New Ospreys co-owner James Davies-Yandle insists he plumped for buying the Welsh region after examining all the top teams in Europe.
Y11 Sports and Media chief executive Davies-Yandle, along with his business partner, financier Donald Tang, have both joined the board of Ospreys Rugby as directors after purchasing a 75.1% stake last week.
Davies-Yandle has a family background in the Swansea areas but insists his multi-million pound investment is about making more money – by growing the region within a sport that still has potential – rather than sentiment.
“When we first talked about buying into a rugby property we looked at the biggest clubs in Europe. We ran the numbers with the accountants, did our due diligence and went through a much longer check list before agreeing to invest in the Ospreys,” said Davies-Yandle.
“What tipped the scales for me was the passion for the club and the game in the region, the family feel about the place and the fact it can only go in one direction – back to the where it once used to sit in the game in Europe.”
At a time when most companies are counting their pennies and holding onto their millions, Hong Kong-based Davies-Yandle wasn’t afraid to take the plunge with the Ospreys and become the first Asian investor into a British rugby club. Having started his working life as a credit risk manager at the Royal Bank of Canada he knows how to weigh-up the pros and cons of a deal.
Despite an emotional family attachment to the Swansea area, Davies-Yandle is not one to throw good money after bad. He claims the “long-term, multi-million pound” deal in the ailing Welsh region is an investment in the future of the game.
“We have been watching from the sidelines, stayed in close contact with the goings on in the northern hemisphere and been closely monitoring what the private equity fund CVC, have been doing with their investment into Premiership Rugby.
“We are aware there could be big changes coming. We want to ride on the coat tails of those changes and help to move the game, and particularly the Ospreys, forward into the new era.
“We feel there is a 7-10 year potential bull run around the corner in rugby union. This is a properly calculated business decision and we wanted in sooner rather than later.”
The writing off of almost £5m of debt at the Ospreys in the past 18 months by long-term benefactors Mike James and Rob Davies helped make the region a more palatable prospect for a new buyer.
That meant there was only an operating loss of less than £250,000 in 2018-19, instead of £2.7m the previous financial year.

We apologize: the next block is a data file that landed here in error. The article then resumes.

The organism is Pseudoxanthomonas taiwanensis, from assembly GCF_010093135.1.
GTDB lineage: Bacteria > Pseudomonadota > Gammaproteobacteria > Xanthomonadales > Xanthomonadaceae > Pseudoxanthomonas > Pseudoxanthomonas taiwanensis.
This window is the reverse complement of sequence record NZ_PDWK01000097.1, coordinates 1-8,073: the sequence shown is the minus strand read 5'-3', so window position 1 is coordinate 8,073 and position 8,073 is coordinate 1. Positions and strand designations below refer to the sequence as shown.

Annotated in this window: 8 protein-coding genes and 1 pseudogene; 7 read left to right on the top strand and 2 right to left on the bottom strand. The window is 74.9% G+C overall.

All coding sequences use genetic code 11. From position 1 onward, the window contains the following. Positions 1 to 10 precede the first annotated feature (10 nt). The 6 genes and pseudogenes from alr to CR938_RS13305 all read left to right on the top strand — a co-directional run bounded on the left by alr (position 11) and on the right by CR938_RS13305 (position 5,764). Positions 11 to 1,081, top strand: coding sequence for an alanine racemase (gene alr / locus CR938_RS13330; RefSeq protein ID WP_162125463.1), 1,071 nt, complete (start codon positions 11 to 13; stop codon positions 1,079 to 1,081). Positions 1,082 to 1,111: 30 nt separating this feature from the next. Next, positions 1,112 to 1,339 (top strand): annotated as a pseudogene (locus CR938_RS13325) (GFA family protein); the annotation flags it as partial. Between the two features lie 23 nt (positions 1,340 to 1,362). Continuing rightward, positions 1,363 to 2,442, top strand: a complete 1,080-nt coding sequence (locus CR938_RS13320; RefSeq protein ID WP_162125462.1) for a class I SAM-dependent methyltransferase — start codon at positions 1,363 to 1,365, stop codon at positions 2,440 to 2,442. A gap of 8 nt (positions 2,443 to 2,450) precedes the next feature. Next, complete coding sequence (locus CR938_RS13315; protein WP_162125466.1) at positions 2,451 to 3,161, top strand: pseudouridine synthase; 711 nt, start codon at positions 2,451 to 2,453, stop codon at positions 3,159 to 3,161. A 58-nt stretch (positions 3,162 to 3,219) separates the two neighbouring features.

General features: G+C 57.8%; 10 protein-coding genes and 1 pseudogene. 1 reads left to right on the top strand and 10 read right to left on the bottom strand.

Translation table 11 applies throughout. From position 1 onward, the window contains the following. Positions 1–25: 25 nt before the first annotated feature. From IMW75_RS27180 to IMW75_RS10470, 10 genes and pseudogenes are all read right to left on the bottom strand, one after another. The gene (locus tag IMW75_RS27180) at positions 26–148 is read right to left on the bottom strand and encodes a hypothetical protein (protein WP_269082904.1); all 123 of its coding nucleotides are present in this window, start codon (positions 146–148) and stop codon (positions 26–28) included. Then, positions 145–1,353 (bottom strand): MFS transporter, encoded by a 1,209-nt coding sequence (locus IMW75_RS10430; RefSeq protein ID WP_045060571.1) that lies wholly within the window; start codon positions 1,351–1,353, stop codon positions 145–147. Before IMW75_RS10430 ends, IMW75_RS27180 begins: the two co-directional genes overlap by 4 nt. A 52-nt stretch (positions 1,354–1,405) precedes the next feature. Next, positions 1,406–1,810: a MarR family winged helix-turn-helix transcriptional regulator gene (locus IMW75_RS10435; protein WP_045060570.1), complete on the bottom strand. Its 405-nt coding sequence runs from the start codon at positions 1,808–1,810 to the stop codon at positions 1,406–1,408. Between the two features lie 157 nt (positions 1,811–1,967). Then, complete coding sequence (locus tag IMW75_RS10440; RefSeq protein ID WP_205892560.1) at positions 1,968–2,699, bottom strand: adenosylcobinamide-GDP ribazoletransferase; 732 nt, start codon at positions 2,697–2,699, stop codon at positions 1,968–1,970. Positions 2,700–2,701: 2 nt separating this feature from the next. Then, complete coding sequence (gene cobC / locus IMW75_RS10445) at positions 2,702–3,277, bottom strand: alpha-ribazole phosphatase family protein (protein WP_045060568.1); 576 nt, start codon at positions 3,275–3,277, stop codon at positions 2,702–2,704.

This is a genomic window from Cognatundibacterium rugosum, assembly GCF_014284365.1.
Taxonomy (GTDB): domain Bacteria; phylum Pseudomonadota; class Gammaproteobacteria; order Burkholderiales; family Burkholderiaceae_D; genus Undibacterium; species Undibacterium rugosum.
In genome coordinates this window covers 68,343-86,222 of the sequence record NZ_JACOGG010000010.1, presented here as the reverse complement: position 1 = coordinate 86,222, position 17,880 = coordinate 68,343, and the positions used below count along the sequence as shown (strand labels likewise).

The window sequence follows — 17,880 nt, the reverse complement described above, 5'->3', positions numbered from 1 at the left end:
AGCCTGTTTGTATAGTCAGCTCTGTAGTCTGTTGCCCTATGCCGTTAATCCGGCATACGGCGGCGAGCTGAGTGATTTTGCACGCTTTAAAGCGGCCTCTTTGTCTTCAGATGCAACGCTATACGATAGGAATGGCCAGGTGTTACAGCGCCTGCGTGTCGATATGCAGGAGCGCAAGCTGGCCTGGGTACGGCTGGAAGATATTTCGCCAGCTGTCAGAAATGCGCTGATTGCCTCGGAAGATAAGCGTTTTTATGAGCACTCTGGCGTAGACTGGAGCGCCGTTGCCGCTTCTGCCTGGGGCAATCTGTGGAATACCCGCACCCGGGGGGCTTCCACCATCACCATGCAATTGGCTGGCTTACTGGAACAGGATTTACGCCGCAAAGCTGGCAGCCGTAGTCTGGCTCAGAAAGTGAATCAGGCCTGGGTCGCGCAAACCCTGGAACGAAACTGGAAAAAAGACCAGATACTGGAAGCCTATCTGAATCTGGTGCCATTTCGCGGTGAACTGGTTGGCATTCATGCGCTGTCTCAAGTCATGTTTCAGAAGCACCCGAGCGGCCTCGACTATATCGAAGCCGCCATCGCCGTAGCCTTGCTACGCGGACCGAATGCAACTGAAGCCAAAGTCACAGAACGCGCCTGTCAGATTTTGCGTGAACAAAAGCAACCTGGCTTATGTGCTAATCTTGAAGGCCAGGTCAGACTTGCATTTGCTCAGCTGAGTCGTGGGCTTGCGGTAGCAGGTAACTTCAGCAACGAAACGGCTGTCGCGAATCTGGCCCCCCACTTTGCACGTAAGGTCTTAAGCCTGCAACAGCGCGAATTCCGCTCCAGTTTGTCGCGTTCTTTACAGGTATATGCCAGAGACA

But the fact the team had won only two of its 18 games in the current, truncated campaign could have acted as a deterrent.
Not according to the former Wales hockey international, who launched Y11 three years ago along with financier Tang.
Prior to that he had worked for major sports marketing companies such as ProSports International and Essentially. across the world.
“There has to be a changing of the old guard in rugby and you sense that it is coming,” added Davies-Yandle.
“I know Bill Beaumont was re-elected as the World Rugby chairman ahead of the more dynamic Agustin Pichot last month, but in these difficult times it was probably the right thing to do,” said Davies-Yandle.
“Rugby union is probably 15 years behind most other main stream commercial sporting properties and it hasn’t been travelling at the same pace as other sports.
“International rugby has been the noose around the neck of the club game, which is the total reverse to football, because it remains the cash cow and we fully understand it is vital to everyone’s survival.”
Getting the four time winners of what is now the PRO14 back to where they once were is going to be a difficult enough prospect, especially if next season is dominated by international rugby matches that will deny the Ospreys of major players such as Alun Wyn Jones, Justin Tipuric, George North, Rhys Webb, Gareth Anscombe and Owen Watkin, but the new shareholders are ready for battle.
“We need to find a way to restore some pride and identity into the club games and league systems in which the Ospreys play. In terms of building brand equity, and global appeal, then an Anglo-Welsh or British League could be one way forward.
“I want the players to feel they are part of something special, a well thought out and constructed vision that is going to deliver more to them than just money.
“It is about building a franchise that the best players in the world want to be a part of, a team that can win the major medals.”
But, he argues, the biggest improvements need to come on the commercial side of the business – “opening up new, more vibrant income streams” – and in the way the matches are presented to the paying public, both on the pitch and TV.
“The PRO14, and rugby in general, has suffered recently from having a confusing TV portfolio. You can see the game moving towards something like they now have in golf and putting all their properties together on a one-stop-shop Rugby Union channel,” he added.
“That form of consolidation, coupled with unique content, has to be one of the best ways forward. When it arrives, hopefully, you’ll be watching the Ospreys winning a PRO14, European or even world title.”